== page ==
They say diamonds are a girl’s best friend. But for some girls, this is only true if the diamond in question is the one you circle after smashing a hanging curveball into the cheap seats.
Formed in the early 1930s, Phoenix’s bygone semi-pro softball teams represented an era of surging wartime popularity for women’s sports in America as male athletes fought abroad. The Queens, along with their hometown rivals, the Ramblers, helped Phoenix become the unofficial softball capital of the world in the mid-20th century by winning multiple national championships in packed ballparks, according to a 2010 Arizona Republic article.
What happens in Vegas, stays in Vegas. But in 1960 and 1961, what happened in the resort playground of Paradise Valley aired on syndicated TV.
At least that was the case when the recently razed Mountain Shadows Resort was used as the background for a short-lived – and now virtually forgotten – syndicated TV crime drama called The Brothers Brannagan, about a pair of sibling private eyes who ran around the luxurious property keeping the guests and citizens safe. Filmed on location in the Valley and featuring the Mountain Shadows Resort sign in every episode, the show was a Dragnet-era Simon & Simon, with Phoenix standing in for San Diego.
Alice (CBS, 1976-1985): A show about a widowed waitress, shot in California but set at the real (and still open) Mel’s Diner on Grand Avenue.
Medium (NBC/CBS, 2005-2011): Patricia Arquette starred as real-life psychic Allison DuBois, whose character on the show was employed as a consultant for the district attorney’s office in Phoenix.
American Body Shop (Comedy Central, 2007): This improvised comedy show about an accident-prone crew at a dysfunctional auto body shop in Phoenix was canceled after one season.
A history of healing waters and prominent patrons lingers among aging palm trees and deserted buildings at Castle Hot Springs Resort near Prescott. Described as “an island of lush green, placid in its surroundings of ranches and gold mine properties, a spot where one can ‘listen to quiet,’” by writer Margaret Dudley Thomas in a 1974 issue of Arizona Highways, the resort’s rugged beauty is recalled in this photo (circa late 1960s) furnished by the Arizona Historical Society.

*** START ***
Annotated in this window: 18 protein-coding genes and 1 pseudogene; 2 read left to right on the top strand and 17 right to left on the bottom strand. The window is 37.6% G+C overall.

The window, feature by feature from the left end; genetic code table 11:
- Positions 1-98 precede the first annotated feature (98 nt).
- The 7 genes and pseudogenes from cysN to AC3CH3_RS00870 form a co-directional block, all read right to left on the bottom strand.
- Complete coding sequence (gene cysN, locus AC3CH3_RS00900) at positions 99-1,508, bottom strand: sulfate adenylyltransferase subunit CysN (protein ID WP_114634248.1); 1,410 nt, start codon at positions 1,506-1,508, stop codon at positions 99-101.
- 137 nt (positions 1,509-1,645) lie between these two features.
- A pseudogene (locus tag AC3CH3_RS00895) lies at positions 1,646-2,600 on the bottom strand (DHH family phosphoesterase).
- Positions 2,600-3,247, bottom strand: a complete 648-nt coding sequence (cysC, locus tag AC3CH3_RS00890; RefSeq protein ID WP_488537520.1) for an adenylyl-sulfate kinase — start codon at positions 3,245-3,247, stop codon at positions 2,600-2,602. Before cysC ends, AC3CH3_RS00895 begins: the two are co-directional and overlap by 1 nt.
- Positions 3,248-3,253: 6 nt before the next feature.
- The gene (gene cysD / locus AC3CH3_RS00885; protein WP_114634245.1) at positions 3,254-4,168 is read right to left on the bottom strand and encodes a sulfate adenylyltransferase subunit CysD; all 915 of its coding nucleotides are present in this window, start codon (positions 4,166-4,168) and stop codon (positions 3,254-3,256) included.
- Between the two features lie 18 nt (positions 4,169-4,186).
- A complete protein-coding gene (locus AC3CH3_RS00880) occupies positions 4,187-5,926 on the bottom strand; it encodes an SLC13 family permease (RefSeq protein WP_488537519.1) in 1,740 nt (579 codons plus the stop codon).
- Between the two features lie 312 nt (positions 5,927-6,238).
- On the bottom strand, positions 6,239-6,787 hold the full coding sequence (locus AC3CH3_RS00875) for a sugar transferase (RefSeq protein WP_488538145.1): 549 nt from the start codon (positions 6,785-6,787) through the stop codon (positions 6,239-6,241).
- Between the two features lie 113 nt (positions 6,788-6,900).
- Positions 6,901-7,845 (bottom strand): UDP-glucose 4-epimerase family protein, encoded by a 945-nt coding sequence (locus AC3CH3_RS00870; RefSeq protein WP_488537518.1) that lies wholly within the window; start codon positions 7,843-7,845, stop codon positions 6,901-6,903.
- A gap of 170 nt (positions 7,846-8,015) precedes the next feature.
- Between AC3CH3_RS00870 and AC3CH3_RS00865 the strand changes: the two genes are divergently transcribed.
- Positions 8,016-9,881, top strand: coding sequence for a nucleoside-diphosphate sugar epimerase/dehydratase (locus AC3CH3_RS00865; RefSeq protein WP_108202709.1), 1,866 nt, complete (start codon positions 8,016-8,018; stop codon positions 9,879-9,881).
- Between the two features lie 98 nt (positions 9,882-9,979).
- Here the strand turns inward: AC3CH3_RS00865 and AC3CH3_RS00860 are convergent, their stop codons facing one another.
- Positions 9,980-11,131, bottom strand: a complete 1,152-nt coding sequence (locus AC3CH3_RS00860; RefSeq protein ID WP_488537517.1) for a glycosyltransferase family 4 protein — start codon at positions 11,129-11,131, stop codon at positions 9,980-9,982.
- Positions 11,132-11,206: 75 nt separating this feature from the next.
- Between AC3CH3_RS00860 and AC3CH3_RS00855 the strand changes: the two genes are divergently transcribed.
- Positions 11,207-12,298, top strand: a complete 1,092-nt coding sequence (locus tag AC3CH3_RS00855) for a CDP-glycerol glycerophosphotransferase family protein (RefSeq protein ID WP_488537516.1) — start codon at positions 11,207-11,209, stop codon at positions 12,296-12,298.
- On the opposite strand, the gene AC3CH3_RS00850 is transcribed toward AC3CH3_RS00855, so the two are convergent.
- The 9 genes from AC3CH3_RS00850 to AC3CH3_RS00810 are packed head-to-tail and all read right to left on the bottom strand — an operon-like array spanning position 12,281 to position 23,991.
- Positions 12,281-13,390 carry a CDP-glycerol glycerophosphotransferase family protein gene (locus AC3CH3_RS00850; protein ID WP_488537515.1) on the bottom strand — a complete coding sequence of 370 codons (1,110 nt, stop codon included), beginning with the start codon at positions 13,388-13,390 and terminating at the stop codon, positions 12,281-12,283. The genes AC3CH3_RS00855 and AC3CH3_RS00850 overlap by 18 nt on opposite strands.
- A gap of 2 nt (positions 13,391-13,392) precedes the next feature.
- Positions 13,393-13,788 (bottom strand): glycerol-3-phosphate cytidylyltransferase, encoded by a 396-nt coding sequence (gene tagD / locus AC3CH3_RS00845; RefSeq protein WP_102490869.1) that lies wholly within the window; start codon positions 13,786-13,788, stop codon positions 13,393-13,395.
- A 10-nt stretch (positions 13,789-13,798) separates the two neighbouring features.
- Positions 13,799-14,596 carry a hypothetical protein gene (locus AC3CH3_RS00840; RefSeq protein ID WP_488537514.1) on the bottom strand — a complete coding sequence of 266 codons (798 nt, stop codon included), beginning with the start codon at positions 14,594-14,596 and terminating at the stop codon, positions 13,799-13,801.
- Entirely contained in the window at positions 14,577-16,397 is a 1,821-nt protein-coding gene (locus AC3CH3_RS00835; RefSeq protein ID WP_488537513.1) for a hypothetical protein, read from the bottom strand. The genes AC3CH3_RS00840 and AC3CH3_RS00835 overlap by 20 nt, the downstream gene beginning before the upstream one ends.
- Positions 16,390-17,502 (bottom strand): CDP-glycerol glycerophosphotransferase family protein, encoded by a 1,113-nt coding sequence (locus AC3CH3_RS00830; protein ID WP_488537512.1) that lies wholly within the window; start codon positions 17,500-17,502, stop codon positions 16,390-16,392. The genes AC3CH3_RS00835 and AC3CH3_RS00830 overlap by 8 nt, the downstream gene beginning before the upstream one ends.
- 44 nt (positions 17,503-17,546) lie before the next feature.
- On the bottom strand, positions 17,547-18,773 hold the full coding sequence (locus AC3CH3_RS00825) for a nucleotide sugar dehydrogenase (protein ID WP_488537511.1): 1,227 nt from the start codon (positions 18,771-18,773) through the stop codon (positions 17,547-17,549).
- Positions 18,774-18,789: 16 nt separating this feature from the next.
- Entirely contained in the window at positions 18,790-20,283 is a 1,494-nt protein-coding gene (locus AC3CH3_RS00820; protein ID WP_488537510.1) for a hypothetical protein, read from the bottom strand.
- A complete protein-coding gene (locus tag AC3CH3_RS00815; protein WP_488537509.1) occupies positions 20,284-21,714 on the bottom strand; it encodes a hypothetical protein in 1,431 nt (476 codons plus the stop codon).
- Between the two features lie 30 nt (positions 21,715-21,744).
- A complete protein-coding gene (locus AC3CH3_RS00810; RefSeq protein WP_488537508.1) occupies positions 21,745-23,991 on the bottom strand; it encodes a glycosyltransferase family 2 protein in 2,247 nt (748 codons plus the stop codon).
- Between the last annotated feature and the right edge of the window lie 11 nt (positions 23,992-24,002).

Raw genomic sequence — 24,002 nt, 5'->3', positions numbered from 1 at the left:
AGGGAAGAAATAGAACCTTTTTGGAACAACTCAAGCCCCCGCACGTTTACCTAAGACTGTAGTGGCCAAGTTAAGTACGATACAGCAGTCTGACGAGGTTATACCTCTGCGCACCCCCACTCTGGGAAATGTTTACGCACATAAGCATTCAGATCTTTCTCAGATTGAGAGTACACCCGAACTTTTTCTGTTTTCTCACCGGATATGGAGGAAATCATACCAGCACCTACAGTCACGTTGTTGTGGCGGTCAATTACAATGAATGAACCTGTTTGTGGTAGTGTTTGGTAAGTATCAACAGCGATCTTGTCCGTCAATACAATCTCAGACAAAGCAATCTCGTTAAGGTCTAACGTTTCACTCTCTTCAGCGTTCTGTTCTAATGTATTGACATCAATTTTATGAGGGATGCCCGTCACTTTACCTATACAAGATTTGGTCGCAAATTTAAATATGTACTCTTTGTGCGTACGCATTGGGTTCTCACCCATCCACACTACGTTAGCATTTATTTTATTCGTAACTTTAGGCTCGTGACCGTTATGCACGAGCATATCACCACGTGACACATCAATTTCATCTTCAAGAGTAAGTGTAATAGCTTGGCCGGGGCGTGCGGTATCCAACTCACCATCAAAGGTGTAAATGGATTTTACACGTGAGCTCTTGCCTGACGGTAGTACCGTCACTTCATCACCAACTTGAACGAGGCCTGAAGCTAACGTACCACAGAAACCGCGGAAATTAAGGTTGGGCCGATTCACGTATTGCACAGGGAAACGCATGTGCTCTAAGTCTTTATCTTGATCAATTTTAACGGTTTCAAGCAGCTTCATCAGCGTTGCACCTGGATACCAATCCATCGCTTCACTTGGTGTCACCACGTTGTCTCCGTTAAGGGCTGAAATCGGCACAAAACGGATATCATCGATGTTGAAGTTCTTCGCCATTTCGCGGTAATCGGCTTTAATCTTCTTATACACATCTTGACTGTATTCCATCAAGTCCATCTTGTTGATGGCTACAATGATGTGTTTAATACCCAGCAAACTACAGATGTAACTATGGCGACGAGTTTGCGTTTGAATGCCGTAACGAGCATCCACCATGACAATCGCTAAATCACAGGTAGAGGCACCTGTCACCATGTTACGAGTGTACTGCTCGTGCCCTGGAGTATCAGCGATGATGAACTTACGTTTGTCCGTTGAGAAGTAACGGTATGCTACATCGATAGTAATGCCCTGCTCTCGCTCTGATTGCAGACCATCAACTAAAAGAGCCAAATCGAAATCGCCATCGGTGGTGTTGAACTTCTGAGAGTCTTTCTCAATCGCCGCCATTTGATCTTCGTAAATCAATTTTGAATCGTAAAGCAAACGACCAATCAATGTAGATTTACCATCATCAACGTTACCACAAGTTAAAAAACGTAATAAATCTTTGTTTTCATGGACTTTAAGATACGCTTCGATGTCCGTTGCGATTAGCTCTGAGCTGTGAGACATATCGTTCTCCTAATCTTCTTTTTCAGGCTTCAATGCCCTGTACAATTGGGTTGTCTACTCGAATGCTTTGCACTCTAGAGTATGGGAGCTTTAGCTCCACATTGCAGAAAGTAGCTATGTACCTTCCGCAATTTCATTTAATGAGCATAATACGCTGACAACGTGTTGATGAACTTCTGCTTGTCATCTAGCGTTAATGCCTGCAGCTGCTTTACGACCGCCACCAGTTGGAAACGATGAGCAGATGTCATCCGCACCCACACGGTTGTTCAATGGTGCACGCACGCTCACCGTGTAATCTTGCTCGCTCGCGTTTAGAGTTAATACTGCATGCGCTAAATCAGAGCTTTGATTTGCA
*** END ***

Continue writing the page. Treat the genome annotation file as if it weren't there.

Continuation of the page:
Forty years ago, Phoenix was transforming from a sleepy desert town into a full-fledged city. Shopping malls sprang up like crabgrass. Construction on Papago Freeway began. City-dwellers fled to the suburbs. Everything was in flux, including two Italians who would change the Phoenix food scene, bringing a big taste of Little Italy and big personalities to match.
The new air traffic control tower that soared over Terminal 1 became an immediate architectural landmark when it opened in 1952. The cylindrical tower was composed of underground fuel storage tanks that had been welded together, and topped with a stylish, art deco control cab equipped with the latest communication technology. The tower’s appearance was even lauded by architect Frank Lloyd Wright, though the building did have its shortcomings. “As beautiful as the tower was, the structure lacked such amenities as a restroom and an elevator, which made going for snacks and toilet breaks a real adventure,” Operations Assistant Michael D. Jones says.
The 100,000 passengers that pass through Phoenix Sky Harbor International Airport on a typical day are to be excused if they think the city is mathematically challenged. Terminals 2, 3, and 4 teem with flight activity, but Terminal 1 is mysteriously nonexistent. Having ushered modern airline travel into Phoenix when it opened in 1952, the facility formerly known as Terminal 1 was razed in 1991 after 38 years of service. Subsequently, the name “Terminal 1” was retired, causing the odd numbering scheme.